Have you ever wondered why educators are the only professionals
that have to reflect about their activity and have created a specific
branch in philosophy, the Philosophy of Education? As far as I know
Engineers, Doctors, Business Administrator don’t have to. Diego Rojas
Ajmad, a Venezuelan professor In the University of Guayana, suggested in
his blog Saparapanda
that “because teachers are fundamental axels of society, in which hands
are the destinies of the inhabitants of a republic, and for this reason
society itself requires clarity and wisdom to exercise the profession.”
What I am trying so say is that finally an educator has come
out and talked about knowledge and learning because knowledge and learning
is what all teachers experience daily in our classroom, and finally we
have a Theory of Learning proposed and discuss by the teaching community
and not exclusively by psychologist , mathematics, neuroscientist,
philosophers etc. (Papert was mathematicians, Piaget, Vygosky and Bruner,
Pavlov were psychologist, Ausubel, doctor and psychiatry) and beyond the
theory itself, this fact is going to have tremendous implications among
the scientific community.
I cannot answer yet what Connectivism is, I am still connecting
the dots in order to form a narrative of coherence, but I can sense
already that it is Learning Theory that proposes an explanation on how the
learner connects with knowledge.
Exactly, With the scope of the publioshed world, a teacher and even
profesor can not know everything about their specialized field (just think
of what is out there in a foreign language literature). So our role is to
teach how to research, crtically analyze, and write/present. The subject
matter just so happens to be the vehicle of discussion for the day.
Evolution is a special case of network behaviour. It is based on some
concept of entity survival and propagation. Fitness of entities may or may
not be based on connections with other entities.
1) If there is no
entity around, how do I survive?
2) It was better to hunt in groups
than alone, chances of survival were better...
3) Consider a threat to
the beehive, one bee is helpless, the swarm is a whole different story.
The darwinian trait of speech prevailed because communicating gave an
advantage to the individual, and most possibly their group...
no such thing, either in evolution or in network theory, of the 'needs of
4) I don't think it is possible to separate the outcome
of the individual from the group. According to Paretto, the global optimum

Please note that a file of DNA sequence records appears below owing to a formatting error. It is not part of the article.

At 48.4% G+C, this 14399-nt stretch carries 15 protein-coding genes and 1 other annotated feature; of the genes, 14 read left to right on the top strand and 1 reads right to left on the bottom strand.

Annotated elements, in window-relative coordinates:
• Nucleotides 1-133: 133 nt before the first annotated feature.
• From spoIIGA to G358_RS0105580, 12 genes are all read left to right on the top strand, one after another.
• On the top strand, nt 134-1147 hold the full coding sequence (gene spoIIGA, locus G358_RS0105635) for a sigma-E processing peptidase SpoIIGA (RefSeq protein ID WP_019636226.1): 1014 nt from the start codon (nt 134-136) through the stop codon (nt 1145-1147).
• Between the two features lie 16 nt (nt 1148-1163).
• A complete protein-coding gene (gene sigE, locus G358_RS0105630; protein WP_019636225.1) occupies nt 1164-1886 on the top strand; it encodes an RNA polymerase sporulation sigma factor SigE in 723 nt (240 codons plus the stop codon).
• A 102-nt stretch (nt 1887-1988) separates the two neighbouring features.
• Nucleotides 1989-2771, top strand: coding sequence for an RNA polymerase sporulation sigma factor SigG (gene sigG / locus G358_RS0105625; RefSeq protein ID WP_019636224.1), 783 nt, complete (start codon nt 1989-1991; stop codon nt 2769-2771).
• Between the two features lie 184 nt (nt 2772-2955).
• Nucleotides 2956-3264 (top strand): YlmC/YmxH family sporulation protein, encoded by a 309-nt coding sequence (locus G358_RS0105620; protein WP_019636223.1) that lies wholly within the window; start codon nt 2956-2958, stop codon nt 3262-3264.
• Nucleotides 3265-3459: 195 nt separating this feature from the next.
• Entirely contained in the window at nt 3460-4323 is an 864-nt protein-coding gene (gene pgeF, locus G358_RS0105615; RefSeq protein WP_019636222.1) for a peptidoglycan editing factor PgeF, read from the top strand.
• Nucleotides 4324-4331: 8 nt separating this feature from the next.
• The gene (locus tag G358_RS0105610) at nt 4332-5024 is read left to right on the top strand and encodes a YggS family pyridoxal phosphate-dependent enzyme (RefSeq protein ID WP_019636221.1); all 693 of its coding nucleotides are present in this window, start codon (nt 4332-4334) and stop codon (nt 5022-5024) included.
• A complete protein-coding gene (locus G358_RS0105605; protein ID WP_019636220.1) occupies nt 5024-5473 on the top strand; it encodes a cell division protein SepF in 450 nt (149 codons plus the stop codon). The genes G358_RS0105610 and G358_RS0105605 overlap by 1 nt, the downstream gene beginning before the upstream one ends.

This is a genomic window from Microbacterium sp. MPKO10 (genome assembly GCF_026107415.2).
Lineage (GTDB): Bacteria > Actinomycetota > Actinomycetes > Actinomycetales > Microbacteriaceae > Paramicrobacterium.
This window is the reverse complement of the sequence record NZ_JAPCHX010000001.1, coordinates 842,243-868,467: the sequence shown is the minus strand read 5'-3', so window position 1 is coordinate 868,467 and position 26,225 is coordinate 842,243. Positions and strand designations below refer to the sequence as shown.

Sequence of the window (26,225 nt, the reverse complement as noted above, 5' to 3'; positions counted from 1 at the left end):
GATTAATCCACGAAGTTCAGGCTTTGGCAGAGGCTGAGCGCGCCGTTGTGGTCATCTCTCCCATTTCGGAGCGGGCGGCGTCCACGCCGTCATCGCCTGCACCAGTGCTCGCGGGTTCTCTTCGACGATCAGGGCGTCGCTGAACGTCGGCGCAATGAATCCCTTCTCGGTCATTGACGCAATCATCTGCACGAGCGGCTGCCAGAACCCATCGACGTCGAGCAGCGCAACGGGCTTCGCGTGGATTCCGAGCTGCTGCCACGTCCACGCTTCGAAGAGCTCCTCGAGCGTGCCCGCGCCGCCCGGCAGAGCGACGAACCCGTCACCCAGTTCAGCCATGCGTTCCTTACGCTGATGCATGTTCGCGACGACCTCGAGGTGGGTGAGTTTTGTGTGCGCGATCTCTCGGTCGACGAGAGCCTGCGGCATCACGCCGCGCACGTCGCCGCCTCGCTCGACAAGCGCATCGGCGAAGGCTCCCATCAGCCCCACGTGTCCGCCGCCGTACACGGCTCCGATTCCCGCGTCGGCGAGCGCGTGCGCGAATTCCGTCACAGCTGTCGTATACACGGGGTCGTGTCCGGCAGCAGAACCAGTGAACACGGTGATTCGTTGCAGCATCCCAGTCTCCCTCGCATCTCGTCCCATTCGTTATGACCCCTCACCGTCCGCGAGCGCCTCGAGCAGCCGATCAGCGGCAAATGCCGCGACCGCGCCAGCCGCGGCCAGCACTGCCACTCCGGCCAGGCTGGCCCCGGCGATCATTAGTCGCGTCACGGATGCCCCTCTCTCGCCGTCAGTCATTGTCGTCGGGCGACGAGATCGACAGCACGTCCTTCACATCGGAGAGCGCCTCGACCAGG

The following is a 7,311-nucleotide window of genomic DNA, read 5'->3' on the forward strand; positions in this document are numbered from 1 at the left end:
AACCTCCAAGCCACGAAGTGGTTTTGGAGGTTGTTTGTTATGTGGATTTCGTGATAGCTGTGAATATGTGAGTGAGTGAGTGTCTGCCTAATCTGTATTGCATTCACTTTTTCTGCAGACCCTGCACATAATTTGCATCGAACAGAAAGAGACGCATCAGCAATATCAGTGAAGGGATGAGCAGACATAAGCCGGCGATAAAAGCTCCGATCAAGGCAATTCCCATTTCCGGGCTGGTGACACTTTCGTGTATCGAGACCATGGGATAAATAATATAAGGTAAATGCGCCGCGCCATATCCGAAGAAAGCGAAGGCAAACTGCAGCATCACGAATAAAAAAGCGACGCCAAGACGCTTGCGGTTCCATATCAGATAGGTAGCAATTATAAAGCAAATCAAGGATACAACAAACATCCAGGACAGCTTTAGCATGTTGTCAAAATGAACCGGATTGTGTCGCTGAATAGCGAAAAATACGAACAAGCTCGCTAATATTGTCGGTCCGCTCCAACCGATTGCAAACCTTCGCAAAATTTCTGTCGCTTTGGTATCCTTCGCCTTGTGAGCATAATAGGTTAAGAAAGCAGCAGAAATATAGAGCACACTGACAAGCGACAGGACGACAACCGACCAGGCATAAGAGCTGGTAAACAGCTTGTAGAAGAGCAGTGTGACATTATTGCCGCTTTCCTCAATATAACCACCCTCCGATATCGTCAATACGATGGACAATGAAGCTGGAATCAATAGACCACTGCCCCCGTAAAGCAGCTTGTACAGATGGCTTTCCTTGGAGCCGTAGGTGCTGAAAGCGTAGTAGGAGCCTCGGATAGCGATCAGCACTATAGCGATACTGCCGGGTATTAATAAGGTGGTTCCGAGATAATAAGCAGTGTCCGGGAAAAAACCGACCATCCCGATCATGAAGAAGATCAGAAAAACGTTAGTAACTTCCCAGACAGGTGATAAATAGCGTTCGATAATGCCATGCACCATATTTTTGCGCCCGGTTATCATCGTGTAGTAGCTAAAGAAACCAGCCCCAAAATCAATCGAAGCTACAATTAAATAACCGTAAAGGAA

is better than the sum of partial optimums, which would be an ongoing
environment cast over a darwinian survival of an individual within a group.
other words, even without communication amongst the individuals, although
there certainly are interactions, it is impossible to separate the needs
of the individual from the group --according to Paretto: the larger the
group, the better the chances of the outcome for the individual, all other
I posted this same topic on my
as well as this forum and here is a response that I got on the
The problem I have with this response is that if some types of learning
(such as riding a bicycle) are only part of connectivism because they
involve the formation of neural links, there is nothing very new about it.
am prepared at this point, though, to accept the premise that all learning
-- including how we learn to do things and how we develop attitudes, as
well as how we "know" things -- cannot take place without the learner
being connected to something(s). One sort of connection that I believe is
important in learning anything is experience. Recent brain research has
confirmed that we remember experiences, at least in part, by firing the
same neurons in our brains that fired when the experience first occurred.
This seems to say that we are physically connected to our experiences. It
isn't hard then to say that when I ride my bike that my ability exists
because through my memory I am connected to my past experience. The same
should also be true of emotions and attitudes.
I'm revelling in the discussions I'm encountering as I scroll
down the page in this forum and many posts have sparked thoughts. However,
I have randomly decided, yes, I'll respond here. I haven't yet read the
Sfard article you mention but have read other literature offered by Sfard.
think it was your reference to one unified theory that inspired me, as it
appears to have been a long term quest of humanity to find one unified
theory of existence. There might have been a slim chance eons ago, but the
chances these days I wouldn't begin to bet money on.
You provided a
A realistic thinker knows he or she has to give up the hope that the
little patches of coherence will eventually combine into a consistent
global theory. It seems that the sooner we accept the thought that our
work is bound to produce a patchwork of metaphors rather than a unified,
homogeneous theory of learning, the better for us and for those whose
lives are likely to be affected by our work" (Sfard, 1998 p.12 ).
This made me think again of Weinberger's 'small pieces loosely joined'
ideas and how it seems to reflect reality in our globalised but localised
existence. The old catchcry 'think global, act local'.
often all comes together. I too welcome these discussions, but have
resonated with the ideas of connectivism since I first encountered them. I
wonder if what I love about them is that they are humble, open to critique
and growth, and present a way of being and learning in our world today.
Although I can see your point about
being a method or technique, I would argue that it runs much deeper than
that. Connectivism does define what it is and what it is not.
Connectivism connects people in
meaningful contexts for purposeful reasons in a range of different modes
and mediums. Instead of building knowledge from a single thread then